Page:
The proposed development at 76 Kooya Road doesn't meet the community's needs. On this site, developers will put in 91 unsustainable and unaffordable urban lots, and retain only a small portion of the site for public use. This plan for dense lots will increase urban heat and put lots more cars into an area with no plan to relieve traffic with additional public and active transport infrastructure. You can find more information about the DA on Council’s development.i website here.
The Neighbourhood Plan suggests much more of the site should be kept as public parkland. A big public park could include other facilities like a meeting hall, community garden and playground for local kids. The proposed park, as well as being much smaller than that suggested in the Neighbourhood Plan, would also largely be filled with big protected trees, limiting usable space.
While we had heard that Brisbane City Council may be considering purchasing the site, it turned out that wasn’t the case at all. I called on the Federal Government to step in and buy the site if Council wouldn’t. This site is too important to be turned into unsustainable and unaffordable urban lots.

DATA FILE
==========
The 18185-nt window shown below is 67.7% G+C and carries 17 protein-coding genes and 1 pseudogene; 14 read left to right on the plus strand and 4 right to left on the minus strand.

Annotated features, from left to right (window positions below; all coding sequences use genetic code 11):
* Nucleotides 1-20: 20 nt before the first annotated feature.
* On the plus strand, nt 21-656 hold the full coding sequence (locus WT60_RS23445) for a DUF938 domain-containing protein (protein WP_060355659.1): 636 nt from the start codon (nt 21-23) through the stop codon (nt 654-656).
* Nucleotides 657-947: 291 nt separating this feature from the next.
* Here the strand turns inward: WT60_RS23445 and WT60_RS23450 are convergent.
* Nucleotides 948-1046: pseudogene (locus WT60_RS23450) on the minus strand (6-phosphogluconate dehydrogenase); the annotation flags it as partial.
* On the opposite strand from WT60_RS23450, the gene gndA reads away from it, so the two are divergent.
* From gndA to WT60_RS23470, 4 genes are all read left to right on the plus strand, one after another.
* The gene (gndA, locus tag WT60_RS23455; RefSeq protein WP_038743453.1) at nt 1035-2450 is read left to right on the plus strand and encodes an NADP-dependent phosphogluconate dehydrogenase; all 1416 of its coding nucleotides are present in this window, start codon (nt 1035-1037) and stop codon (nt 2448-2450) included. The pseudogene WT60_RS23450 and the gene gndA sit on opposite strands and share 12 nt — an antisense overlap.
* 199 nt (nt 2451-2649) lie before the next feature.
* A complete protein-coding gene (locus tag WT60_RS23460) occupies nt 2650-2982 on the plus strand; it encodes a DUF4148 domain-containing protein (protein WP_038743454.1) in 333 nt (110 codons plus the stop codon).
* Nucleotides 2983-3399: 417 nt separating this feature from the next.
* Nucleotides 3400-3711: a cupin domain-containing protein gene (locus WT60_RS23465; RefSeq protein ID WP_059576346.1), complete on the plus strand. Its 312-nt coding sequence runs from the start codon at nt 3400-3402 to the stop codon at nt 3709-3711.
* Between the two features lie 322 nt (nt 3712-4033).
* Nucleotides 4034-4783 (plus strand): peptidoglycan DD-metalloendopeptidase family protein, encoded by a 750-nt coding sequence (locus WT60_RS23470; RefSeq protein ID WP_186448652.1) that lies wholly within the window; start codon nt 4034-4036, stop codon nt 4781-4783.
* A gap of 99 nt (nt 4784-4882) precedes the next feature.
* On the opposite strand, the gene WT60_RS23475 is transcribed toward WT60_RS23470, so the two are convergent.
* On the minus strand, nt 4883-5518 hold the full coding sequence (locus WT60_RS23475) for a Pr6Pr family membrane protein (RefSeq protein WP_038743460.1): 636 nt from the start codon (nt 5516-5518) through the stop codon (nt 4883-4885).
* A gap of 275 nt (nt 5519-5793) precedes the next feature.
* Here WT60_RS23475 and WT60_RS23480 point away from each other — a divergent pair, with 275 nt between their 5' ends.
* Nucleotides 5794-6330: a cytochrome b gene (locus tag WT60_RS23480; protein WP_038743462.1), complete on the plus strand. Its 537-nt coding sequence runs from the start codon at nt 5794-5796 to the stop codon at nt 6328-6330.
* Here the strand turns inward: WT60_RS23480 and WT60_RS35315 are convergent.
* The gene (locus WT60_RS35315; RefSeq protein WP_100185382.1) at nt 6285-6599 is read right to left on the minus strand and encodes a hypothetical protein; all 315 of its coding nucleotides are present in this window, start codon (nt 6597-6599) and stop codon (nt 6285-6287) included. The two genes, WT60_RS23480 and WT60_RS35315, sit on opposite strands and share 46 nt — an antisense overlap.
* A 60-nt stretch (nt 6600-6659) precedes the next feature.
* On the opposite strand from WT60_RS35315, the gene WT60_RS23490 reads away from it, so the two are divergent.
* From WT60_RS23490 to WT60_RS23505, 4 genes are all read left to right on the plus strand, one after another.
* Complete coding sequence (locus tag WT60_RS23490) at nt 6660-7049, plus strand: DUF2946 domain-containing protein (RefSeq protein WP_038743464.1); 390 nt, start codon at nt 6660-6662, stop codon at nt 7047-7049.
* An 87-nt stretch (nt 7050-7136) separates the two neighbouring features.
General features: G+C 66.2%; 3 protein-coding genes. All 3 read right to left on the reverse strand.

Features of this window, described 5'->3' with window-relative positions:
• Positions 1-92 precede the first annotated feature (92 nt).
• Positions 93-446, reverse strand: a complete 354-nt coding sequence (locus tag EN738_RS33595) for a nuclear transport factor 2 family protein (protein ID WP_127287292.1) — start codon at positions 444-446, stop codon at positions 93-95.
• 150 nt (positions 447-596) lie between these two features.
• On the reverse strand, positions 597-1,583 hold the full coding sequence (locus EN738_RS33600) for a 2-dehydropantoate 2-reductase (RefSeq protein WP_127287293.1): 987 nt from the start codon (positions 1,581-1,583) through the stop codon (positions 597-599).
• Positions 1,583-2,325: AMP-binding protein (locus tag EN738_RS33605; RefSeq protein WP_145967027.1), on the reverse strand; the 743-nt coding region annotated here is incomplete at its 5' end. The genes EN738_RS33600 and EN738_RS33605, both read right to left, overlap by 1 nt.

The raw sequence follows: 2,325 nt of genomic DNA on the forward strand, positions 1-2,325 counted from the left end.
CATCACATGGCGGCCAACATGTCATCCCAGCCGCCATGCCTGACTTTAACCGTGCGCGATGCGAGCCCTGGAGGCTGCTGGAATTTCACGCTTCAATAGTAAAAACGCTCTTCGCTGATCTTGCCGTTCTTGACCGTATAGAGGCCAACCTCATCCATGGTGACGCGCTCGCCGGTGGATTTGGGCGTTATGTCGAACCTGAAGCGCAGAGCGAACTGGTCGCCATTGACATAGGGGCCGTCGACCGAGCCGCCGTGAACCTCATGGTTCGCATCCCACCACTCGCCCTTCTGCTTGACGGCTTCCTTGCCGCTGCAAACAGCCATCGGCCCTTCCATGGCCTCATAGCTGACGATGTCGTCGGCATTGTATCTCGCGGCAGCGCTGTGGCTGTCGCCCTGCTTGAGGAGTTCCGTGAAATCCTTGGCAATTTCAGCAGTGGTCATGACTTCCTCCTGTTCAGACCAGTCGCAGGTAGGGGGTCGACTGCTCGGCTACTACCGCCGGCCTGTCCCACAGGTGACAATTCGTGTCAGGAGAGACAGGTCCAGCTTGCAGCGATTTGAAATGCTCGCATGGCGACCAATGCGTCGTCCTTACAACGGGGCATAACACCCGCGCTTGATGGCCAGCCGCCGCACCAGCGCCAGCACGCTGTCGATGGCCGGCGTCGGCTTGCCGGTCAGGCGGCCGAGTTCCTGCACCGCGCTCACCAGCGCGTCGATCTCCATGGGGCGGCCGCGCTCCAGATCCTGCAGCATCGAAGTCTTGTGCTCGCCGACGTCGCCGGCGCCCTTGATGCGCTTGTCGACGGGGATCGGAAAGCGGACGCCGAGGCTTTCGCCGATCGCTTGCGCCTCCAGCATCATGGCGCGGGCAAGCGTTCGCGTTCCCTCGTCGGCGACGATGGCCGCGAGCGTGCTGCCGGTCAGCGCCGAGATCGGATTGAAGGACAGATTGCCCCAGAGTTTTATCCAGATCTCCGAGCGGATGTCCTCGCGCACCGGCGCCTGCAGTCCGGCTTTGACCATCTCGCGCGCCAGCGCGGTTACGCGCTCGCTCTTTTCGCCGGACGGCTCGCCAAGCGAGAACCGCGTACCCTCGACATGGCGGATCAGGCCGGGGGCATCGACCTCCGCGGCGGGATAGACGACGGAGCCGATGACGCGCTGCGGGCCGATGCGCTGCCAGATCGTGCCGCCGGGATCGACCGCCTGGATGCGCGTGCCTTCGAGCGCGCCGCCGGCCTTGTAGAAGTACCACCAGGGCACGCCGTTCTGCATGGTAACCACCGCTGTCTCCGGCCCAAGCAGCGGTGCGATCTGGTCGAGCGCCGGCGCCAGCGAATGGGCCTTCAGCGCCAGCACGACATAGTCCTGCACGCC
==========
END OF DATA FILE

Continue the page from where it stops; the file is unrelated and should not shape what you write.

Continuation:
By working with the community, we can plan for a better vision for the site, that could include mixed-use, and more generous green space alongside community facilities and properly cared-for bushland. Given that we’re in a housing crisis and house prices in Mitchelton have skyrocketed up to $1 million, it would make sense to keep a portion of the lot for some public or affordable housing that will actually help to relieve the housing crisis.
After the Council’s assessment officer asked additional questions of the proponents, they’ll be back with revised plans at any time. If we want a better outcome for this site, we need the community to mobilise quickly and make submissions on the development when the time is right.
So come along to this community forum, where we'll discuss more about what's wrong with the development, what the community could be demanding instead, and talk about how we make submissions that pressure Council and the developers to go back to the drawing board.